You convey what you are feeling so well. I feel sorry that you are having a hard time, emotionally, writing the book. I wondered if you could write your book as a letter to Grace. It may make it easier to go through what you will go through writing it if you have that constant connection to her. Or, write it third person. Such as a careworker or support nurse who is telling the story of YOU and your courage and strength. You could even open it up and ask fellow CP to share a bit of their story. You would have a support network that way, of people who understand, and can equally share and benefit from the collective stories. Just a thought. Keep writing, give yourself some ‘comfort’ breaks when you need them. The emotion writing is releasing can take energy so look after yourself.

    • ameliaclaire92 February 8, 2012 at 7:37 pm #

      Hm….interesting idea. I may try writing it that way for a day or two and see how I like it. Thanks for the support!

  7. Sweets and Sweaters February 8, 2012 at 11:56 am #

    “‘moving forward’ is more of a back-and-forth action than just strictly forward.” That is so true

    Thank you for your honesty. Sometimes it’s so hard you can’t breathe, like you said, and sometimes life feels good to be apart of.
    People tend to give advice when they know someone is struggling but I have none to give, as I continue to find myself in the same position- smack dabb in the ebb and flow of it all; the ever inconsistency of life. But I can tell you with utmost certainty that by continuing to share your experiences honestly you’ll help others feel less alone and you’ll help them to remember to keep going. That’s all we can really do for each other and you’re doing it.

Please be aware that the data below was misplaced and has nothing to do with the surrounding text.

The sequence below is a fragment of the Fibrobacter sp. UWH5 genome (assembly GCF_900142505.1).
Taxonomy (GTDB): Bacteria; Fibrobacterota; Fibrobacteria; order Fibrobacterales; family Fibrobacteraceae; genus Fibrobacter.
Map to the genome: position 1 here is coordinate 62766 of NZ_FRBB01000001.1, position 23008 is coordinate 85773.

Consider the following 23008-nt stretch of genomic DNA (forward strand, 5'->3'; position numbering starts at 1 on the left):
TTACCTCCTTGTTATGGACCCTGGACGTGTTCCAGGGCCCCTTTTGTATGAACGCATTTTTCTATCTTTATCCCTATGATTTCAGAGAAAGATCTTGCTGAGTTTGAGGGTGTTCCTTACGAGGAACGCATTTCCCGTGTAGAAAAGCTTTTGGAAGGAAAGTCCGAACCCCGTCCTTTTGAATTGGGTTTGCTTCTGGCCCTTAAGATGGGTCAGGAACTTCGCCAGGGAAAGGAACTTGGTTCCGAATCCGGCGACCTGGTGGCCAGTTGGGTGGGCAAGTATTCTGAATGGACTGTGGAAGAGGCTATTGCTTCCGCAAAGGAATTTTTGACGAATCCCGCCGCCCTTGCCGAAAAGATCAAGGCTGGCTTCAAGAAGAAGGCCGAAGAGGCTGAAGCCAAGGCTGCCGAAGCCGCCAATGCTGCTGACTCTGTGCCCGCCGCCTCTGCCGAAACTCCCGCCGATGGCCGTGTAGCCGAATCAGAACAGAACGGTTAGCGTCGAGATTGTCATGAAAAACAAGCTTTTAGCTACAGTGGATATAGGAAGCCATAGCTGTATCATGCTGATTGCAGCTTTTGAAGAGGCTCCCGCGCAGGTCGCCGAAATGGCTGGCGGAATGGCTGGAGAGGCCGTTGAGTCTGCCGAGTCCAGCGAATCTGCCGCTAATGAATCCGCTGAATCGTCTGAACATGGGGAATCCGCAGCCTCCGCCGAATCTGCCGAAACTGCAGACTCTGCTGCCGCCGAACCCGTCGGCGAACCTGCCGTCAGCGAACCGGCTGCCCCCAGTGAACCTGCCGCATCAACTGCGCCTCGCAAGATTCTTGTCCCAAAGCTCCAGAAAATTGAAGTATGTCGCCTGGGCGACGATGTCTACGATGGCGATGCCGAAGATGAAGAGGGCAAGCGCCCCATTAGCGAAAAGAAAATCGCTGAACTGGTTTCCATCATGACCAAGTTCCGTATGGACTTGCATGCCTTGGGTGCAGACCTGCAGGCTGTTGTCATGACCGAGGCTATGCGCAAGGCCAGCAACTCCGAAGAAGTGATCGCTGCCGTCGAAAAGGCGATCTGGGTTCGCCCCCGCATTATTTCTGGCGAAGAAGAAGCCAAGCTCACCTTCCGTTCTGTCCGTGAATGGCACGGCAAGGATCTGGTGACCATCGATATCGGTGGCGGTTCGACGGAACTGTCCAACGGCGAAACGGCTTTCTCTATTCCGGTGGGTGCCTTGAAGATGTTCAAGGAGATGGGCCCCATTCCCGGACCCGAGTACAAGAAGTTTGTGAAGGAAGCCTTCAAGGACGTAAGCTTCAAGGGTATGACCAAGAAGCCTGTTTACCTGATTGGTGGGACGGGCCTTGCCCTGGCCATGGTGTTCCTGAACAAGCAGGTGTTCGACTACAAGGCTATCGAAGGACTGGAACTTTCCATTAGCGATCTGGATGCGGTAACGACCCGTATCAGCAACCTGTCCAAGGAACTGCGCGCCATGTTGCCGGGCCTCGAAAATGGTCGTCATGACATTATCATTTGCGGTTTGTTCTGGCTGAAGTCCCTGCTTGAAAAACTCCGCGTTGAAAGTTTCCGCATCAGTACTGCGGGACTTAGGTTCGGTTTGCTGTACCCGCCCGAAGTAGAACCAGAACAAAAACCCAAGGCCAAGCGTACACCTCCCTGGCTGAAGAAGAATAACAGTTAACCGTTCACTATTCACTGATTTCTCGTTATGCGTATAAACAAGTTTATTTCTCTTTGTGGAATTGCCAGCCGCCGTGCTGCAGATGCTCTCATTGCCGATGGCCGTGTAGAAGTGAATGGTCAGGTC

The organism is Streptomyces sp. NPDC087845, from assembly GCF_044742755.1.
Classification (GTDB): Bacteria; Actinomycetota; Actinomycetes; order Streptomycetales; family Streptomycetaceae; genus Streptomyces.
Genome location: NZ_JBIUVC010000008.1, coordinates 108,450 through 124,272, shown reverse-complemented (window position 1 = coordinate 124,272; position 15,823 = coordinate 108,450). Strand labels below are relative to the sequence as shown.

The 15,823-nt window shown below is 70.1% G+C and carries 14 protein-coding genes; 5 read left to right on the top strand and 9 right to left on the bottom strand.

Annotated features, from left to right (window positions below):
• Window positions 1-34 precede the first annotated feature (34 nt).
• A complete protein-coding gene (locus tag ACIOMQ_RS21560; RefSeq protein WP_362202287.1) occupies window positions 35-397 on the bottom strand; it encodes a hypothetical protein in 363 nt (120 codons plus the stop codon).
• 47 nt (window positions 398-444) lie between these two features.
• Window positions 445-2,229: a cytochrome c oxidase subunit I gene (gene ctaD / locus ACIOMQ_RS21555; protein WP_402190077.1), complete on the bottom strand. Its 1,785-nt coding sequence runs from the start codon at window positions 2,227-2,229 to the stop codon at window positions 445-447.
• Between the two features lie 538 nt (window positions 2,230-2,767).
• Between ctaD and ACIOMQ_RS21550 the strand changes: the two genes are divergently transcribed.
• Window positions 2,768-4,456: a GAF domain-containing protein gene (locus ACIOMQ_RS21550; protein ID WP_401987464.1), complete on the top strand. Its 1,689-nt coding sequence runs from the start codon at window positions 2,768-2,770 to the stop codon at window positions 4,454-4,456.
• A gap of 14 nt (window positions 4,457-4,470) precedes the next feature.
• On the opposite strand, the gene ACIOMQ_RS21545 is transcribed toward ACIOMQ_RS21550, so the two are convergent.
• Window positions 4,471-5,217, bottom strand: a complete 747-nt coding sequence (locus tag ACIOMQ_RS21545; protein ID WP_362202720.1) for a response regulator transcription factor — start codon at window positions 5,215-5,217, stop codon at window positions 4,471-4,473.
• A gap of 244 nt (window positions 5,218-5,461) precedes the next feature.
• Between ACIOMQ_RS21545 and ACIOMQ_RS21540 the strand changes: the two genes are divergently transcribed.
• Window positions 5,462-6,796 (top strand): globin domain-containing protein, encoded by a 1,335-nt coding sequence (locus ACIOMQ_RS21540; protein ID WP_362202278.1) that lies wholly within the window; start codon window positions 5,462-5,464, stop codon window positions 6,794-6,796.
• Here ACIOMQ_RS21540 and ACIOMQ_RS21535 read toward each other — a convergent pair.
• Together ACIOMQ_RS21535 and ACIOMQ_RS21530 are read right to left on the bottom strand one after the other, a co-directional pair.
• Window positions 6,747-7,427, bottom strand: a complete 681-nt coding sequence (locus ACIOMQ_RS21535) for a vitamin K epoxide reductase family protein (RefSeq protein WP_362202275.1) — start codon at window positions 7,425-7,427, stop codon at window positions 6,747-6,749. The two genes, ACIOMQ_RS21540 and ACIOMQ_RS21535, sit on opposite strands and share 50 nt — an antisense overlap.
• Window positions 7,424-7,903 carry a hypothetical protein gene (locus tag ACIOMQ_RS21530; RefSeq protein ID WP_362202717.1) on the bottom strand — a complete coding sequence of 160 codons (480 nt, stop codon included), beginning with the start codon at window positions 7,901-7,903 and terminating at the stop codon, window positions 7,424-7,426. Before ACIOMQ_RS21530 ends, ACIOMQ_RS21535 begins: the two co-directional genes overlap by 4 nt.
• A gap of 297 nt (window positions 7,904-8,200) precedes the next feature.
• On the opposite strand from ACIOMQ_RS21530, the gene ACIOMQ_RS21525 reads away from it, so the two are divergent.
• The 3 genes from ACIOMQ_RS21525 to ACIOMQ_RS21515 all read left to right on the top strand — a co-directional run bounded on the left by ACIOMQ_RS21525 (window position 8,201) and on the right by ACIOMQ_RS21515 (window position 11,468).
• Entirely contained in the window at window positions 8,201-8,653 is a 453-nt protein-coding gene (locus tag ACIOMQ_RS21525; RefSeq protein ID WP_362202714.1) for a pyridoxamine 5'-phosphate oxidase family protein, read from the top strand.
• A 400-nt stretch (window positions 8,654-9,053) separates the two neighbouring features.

I can also tell you with the utmost empathy in my heart, that you are not alone.
    Wishing you well and continued general forward motion, in good company.

  8. Carrie Craig February 8, 2012 at 7:16 pm #

    “I mean, pushing through it all was my only option. … Though I’ve gotten past a good chunk of the physical pain, the emotional pain is still there. The feeling of not fitting in or belonging.”

    Amelia, these words ring with an honesty that is so familiar. I now know why I was so drawn to your blog — no two stories are ever the same but kindred spirits can be found. Belonging has always been a focus for me in my life and work. Your writing has thrown that word and feeling off balance enough for me to pay attention.

    Namaste’

  9. ameliaclaire92 February 8, 2012 at 7:40 pm #

    I’m so glad that my words touched you. I feel like so many people are able to connect in incredible ways through blogging, partly because in one way or another, we’re sharing our lives, while also encouraging others during times when the going gets tough.

  10. Mary Cowley February 8, 2012 at 7:54 pm #

    Dear Amelia, your authentic expression is a gift and inspiration to the world.

  11. thisismyeverest February 8, 2012 at 8:25 pm #

    I hadn’t been reading your blog long enough to even realize you had CP. This is such an inspirational and beautiful post, and I think the fact that you’ve decided to embark on a journey of putting it all into writing is fantastic. 🙂